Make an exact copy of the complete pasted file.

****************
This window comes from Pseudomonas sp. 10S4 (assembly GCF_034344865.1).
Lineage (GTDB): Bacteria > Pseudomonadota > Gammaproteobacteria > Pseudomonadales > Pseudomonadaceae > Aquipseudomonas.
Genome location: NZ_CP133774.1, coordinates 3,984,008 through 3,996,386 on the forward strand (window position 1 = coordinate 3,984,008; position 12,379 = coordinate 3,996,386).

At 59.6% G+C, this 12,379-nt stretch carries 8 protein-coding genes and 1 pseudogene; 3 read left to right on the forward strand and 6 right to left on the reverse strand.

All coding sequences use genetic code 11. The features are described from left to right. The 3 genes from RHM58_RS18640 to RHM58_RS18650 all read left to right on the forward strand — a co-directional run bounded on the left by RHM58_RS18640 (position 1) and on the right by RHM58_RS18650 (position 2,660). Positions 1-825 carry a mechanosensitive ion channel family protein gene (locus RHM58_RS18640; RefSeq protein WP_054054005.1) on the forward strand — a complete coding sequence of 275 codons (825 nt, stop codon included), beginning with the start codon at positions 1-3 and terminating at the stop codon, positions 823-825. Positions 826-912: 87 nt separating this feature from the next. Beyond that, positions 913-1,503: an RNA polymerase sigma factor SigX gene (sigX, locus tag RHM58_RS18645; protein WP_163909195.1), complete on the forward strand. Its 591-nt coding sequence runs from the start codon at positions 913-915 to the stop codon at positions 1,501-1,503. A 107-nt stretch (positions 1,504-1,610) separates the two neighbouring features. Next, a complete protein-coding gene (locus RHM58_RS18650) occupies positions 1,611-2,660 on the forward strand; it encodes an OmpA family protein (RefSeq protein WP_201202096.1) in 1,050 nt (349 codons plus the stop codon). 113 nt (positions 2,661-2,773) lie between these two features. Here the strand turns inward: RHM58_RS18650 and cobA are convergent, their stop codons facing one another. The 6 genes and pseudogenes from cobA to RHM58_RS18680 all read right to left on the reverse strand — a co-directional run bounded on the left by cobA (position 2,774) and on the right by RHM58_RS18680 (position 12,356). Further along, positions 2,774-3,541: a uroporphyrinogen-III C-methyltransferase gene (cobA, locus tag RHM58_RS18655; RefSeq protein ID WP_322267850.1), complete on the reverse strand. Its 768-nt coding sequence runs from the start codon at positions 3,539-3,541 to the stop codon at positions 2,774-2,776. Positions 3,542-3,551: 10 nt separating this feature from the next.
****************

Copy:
This window comes from Pseudomonas sp. 10S4 (assembly GCF_034344865.1).
Lineage (GTDB): Bacteria > Pseudomonadota > Gammaproteobacteria > Pseudomonadales > Pseudomonadaceae > Aquipseudomonas.
Genome location: NZ_CP133774.1, coordinates 3,984,008 through 3,996,386 on the forward strand (window position 1 = coordinate 3,984,008; position 12,379 = coordinate 3,996,386).

At 59.6% G+C, this 12,379-nt stretch carries 8 protein-coding genes and 1 pseudogene; 3 read left to right on the forward strand and 6 right to left on the reverse strand.

All coding sequences use genetic code 11. The features are described from left to right. The 3 genes from RHM58_RS18640 to RHM58_RS18650 all read left to right on the forward strand — a co-directional run bounded on the left by RHM58_RS18640 (position 1) and on the right by RHM58_RS18650 (position 2,660). Positions 1-825 carry a mechanosensitive ion channel family protein gene (locus RHM58_RS18640; RefSeq protein WP_054054005.1) on the forward strand — a complete coding sequence of 275 codons (825 nt, stop codon included), beginning with the start codon at positions 1-3 and terminating at the stop codon, positions 823-825. Positions 826-912: 87 nt separating this feature from the next. Beyond that, positions 913-1,503: an RNA polymerase sigma factor SigX gene (sigX, locus tag RHM58_RS18645; protein WP_163909195.1), complete on the forward strand. Its 591-nt coding sequence runs from the start codon at positions 913-915 to the stop codon at positions 1,501-1,503. A 107-nt stretch (positions 1,504-1,610) separates the two neighbouring features. Next, a complete protein-coding gene (locus RHM58_RS18650) occupies positions 1,611-2,660 on the forward strand; it encodes an OmpA family protein (RefSeq protein WP_201202096.1) in 1,050 nt (349 codons plus the stop codon). 113 nt (positions 2,661-2,773) lie between these two features. Here the strand turns inward: RHM58_RS18650 and cobA are convergent, their stop codons facing one another. The 6 genes and pseudogenes from cobA to RHM58_RS18680 all read right to left on the reverse strand — a co-directional run bounded on the left by cobA (position 2,774) and on the right by RHM58_RS18680 (position 12,356). Further along, positions 2,774-3,541: a uroporphyrinogen-III C-methyltransferase gene (cobA, locus tag RHM58_RS18655; RefSeq protein ID WP_322267850.1), complete on the reverse strand. Its 768-nt coding sequence runs from the start codon at positions 3,539-3,541 to the stop codon at positions 2,774-2,776. Positions 3,542-3,551: 10 nt separating this feature from the next.